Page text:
CRN Channel News

  • TechWatch: IBM, Opsware, Silex
    Whether you're managing your network or building it out with new hardware, this month's hot products will keep savvy resellers covered.
  • Rational Finds Place Within IBM
    Last year's pickup of Rational Software for $2.1 billion marked IBM's most significant acquisition since it consumed consulting giant PwC in its 2002 megadeal. By the looks of things, the integration has gone well, particularly on the product side and with respect to aligning field sales forces. However, there are several very key areas that still need ironing out.
  • The New Face Of Channel Management
    Vendors often make changes to the ranks of their channel-management teams. But rarely does turnover amount to the almost frenzied game of musical chairs that's going on today-- and never has it involved so many tier-one companies all it once.
  • <i>CRN</i> Data Point To HP Debacle
    Solution providers say Dell is catching up to Hewlett-Packard as the provider of their best-selling server lines, marking a steady gain in the channel by the once direct-only vendor.
  • AMD's New Architecture: It's More Than Just 64-Bit Extensions
    To outsiders, the hallmark of the AMD64 hybrid 32/64-bit architecture is its 64-bit instruction set extensions. But to company executives, that's only a small part of the story of the Opteron server processor and its cousin, the Athlon 64 desktop chip.
  • AMD's 64-Bit Gambit
    If you're AMD chairman Hector Ruiz, you've got only one response to Intel's competitive parry: Bring it on.
  • Best Buy Reassesses IT Needs
    Best Buy made headlines more than a month ago with its decision to outsource its IT operations to Accenture--a deal that could have deep repercussions throughout the retail sector as top retailers reassess what's core and what's not for them.
  • Itanium Still the 64-Bit Jewel In Intel's Crown
    When its vaunted Itanium architecture--jointly developed with Hewlett-Packard--debuted in 2001, Intel expected to displace x86 and herald the industry's shift to 64-bit computing. It didn't turn out that way.
  • Unraveling Tape's Future
    Information life-cycle management may be the latest buzzword in storage today, but a key ingredient of ILM is perhaps the oldest and arguably most mundane forms of storage--tape. All of the well-known providers of tape technology, from manufacturers of media, cartridges and drives to suppliers of automated libraries, are bringing to market significant new products that raise the bar in terms of capacity, data-transfer rates, scalability, price/performance and automation.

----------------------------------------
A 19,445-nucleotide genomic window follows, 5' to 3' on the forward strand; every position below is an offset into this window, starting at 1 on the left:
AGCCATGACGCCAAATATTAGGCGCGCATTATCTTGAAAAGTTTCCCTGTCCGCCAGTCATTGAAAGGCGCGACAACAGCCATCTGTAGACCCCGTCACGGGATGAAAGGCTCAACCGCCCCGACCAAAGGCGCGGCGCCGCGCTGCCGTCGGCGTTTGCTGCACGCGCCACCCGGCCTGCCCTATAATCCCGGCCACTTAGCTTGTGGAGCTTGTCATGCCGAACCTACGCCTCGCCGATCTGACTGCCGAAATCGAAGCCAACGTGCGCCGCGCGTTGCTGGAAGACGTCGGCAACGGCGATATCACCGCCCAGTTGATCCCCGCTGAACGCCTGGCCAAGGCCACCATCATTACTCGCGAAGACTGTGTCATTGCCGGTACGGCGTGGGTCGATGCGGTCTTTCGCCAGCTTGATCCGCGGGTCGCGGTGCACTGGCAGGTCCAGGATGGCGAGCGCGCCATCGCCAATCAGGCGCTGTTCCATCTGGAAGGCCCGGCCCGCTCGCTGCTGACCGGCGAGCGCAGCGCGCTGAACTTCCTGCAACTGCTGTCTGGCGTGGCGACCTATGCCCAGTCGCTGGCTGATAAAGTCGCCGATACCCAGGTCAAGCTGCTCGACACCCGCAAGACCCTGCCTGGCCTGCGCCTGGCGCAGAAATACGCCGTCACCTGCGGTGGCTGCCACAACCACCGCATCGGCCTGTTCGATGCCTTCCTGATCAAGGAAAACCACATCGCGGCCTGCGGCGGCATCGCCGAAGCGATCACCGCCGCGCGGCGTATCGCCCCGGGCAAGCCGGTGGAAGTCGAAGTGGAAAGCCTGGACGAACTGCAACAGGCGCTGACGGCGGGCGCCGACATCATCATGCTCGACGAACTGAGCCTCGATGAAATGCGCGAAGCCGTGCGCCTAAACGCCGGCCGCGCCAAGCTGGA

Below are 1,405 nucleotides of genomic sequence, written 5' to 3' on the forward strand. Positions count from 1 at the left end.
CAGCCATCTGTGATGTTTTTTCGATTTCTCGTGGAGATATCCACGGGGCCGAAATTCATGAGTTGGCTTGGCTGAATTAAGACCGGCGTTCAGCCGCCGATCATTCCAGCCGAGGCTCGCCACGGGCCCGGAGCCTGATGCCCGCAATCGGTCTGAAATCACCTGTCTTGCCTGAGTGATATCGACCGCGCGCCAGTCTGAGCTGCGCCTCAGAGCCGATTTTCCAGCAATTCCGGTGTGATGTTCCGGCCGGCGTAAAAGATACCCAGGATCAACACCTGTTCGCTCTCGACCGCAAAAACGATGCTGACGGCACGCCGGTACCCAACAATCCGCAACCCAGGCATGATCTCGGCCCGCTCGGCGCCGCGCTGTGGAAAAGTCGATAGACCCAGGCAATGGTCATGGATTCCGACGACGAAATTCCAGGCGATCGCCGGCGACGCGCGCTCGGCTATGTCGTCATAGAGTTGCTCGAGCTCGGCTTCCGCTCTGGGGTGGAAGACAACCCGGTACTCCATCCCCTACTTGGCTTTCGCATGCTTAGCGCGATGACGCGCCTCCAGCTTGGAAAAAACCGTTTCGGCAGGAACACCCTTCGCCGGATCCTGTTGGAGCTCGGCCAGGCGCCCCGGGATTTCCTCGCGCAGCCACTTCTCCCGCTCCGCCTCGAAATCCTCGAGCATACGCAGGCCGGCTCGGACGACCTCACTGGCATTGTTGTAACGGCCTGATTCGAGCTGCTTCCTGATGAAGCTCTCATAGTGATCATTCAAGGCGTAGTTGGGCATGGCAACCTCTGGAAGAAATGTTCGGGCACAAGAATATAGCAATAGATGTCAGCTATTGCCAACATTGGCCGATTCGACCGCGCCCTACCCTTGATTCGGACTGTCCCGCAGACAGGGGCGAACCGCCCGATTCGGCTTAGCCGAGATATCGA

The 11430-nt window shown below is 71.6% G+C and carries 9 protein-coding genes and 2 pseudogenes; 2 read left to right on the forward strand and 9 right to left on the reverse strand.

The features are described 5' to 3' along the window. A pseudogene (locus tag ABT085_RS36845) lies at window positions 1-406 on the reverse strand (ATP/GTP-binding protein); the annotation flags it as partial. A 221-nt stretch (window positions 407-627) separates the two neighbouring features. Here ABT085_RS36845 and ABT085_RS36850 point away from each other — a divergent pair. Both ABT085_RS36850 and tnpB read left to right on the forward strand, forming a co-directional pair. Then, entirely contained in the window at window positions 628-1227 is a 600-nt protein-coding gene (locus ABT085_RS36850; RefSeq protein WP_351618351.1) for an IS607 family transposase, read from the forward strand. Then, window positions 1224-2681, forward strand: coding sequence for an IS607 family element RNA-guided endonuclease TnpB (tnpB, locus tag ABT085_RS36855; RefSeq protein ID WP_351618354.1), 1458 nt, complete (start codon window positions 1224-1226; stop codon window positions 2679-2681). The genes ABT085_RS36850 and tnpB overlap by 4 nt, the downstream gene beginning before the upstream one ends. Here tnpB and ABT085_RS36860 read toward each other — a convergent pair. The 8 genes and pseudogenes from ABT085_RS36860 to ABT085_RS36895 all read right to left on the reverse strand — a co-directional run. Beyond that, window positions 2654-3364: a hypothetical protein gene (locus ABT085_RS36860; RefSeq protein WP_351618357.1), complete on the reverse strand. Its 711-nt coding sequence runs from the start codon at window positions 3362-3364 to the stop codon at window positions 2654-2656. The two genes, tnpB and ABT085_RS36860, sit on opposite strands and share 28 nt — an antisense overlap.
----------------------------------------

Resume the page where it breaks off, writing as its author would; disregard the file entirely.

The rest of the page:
• Integrating MFPs With Enterprise Applications
    As multifunction printers (MFPs) replace standalone printers, copiers, scanners and fax machines, resellers and systems integrators will find themselves facing greater demands to integrate and customize MFPs' capabilities in customers' document-workflow and management systems.
  • Fall's Multifunction Printer Crop
    Printer vendors sure are an honest bunch. Earlier this year, they promised their color laser printer prices would drop to $600 or less, making color a no-brainer buying decision for most business customers. And true to their word, that's today's reality.
  • Canon Launches Three New Multimedia Projectors
    On Thursday, Canon introduced three new multimedia projectors: the LV-7225, LV-7220, and LV-5220. Each model is equipped with Canon optics and a 1.6x optical zoom lens with the ability to display a 100-inch diagonal image from 8.2 feet.
  • PalmSource Shakes Up Board
    Mobile device vendor PalmSource on Friday announced it was shaking up its board of directors, including the resignation of its chairman.
  • A Virginia health-care provider gets set to automate its patient records

    The Wireless Cure
    As election season nears and issues spark heated debate, there is one area that both Democrats and Republicans seem to agree is important for Americans--and, ultimately, for VARs and solution providers--health-care technology. More specifically, both President Bush and Democratic challenger John Kerry are jumping on the electronic medical records (EMR) bandwagon.
  • Point Of Sale Possibilities
    Cash-register machines may be one of the most unsexy pieces of technology in the history of the world. But some resellers haven't let appearances fool them out of cashing in on point-of-sales (POS) solutions, which are enjoying a resurgence.
  • Put the $ Back In Small Business
    A number of solution providers are making their mark in an unsung sector of the market with technologies ranging from wireless security software to flat-panel monitors. With all the talk from big vendors such as IBM, Hewlett-Packard and Cisco on the treasures of the small and midsize business market, the "S" in SMB has been overshadowed. And that's exactly where several resellers say they're seeing the most demand for emerging technologies and upgrade purchases.
  • Just Who Motivates You?
    We can all use a boost now and then. That's where a visionary who can show us the way to a better future can help.
  • Low-cost "case modding' adds pizzazz to a dull computer

    The PC As A Fashion Statement
    The beige box is dead. What started as a hobby powered by rotary tools and hacksaws has become big business in the form of PC modification, also known as "case modding." Today, case-mod parts are plentiful and easy to install.
  • Tech Data Takes Aim At Special Pricing
    Special pricing has been a sharp thorn in the side of Tech Data. And Steve Raymund, chairman and CEO of Tech Data, has been one of the more outspoken critics of special pricing--also known as ship and debit--because of the escalating administrative costs that result when product prices are adjusted after the shipment goes out.